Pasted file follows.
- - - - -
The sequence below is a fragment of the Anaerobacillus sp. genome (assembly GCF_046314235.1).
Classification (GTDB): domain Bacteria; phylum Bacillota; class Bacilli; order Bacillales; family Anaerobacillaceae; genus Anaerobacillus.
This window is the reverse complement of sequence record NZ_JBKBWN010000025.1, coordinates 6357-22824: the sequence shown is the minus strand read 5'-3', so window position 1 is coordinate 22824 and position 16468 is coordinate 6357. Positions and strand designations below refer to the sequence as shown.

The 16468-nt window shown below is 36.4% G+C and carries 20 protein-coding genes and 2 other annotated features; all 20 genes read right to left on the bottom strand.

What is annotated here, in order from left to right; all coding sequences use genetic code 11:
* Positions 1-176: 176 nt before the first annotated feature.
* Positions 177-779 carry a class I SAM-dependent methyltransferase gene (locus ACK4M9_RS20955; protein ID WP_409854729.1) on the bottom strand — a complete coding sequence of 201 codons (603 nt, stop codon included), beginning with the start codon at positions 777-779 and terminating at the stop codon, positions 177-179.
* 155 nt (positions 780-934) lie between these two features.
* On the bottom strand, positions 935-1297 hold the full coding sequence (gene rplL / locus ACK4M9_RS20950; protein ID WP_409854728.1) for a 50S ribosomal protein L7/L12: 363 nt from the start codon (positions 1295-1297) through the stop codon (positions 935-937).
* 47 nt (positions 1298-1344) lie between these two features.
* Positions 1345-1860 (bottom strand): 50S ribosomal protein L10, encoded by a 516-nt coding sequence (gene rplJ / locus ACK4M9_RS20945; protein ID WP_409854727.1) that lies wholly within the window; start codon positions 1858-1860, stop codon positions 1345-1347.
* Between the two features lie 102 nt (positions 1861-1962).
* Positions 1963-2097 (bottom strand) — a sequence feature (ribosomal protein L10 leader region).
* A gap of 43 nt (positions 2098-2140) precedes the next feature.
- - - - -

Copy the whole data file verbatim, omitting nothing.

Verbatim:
The sequence below is a fragment of the Anaerobacillus sp. genome (assembly GCF_046314235.1).
Classification (GTDB): domain Bacteria; phylum Bacillota; class Bacilli; order Bacillales; family Anaerobacillaceae; genus Anaerobacillus.
This window is the reverse complement of sequence record NZ_JBKBWN010000025.1, coordinates 6357-22824: the sequence shown is the minus strand read 5'-3', so window position 1 is coordinate 22824 and position 16468 is coordinate 6357. Positions and strand designations below refer to the sequence as shown.

The 16468-nt window shown below is 36.4% G+C and carries 20 protein-coding genes and 2 other annotated features; all 20 genes read right to left on the bottom strand.

What is annotated here, in order from left to right; all coding sequences use genetic code 11:
* Positions 1-176: 176 nt before the first annotated feature.
* Positions 177-779 carry a class I SAM-dependent methyltransferase gene (locus ACK4M9_RS20955; protein ID WP_409854729.1) on the bottom strand — a complete coding sequence of 201 codons (603 nt, stop codon included), beginning with the start codon at positions 777-779 and terminating at the stop codon, positions 177-179.
* 155 nt (positions 780-934) lie between these two features.
* On the bottom strand, positions 935-1297 hold the full coding sequence (gene rplL / locus ACK4M9_RS20950; protein ID WP_409854728.1) for a 50S ribosomal protein L7/L12: 363 nt from the start codon (positions 1295-1297) through the stop codon (positions 935-937).
* 47 nt (positions 1298-1344) lie between these two features.
* Positions 1345-1860 (bottom strand): 50S ribosomal protein L10, encoded by a 516-nt coding sequence (gene rplJ / locus ACK4M9_RS20945; protein ID WP_409854727.1) that lies wholly within the window; start codon positions 1858-1860, stop codon positions 1345-1347.
* Between the two features lie 102 nt (positions 1861-1962).
* Positions 1963-2097 (bottom strand) — a sequence feature (ribosomal protein L10 leader region).
* A gap of 43 nt (positions 2098-2140) precedes the next feature.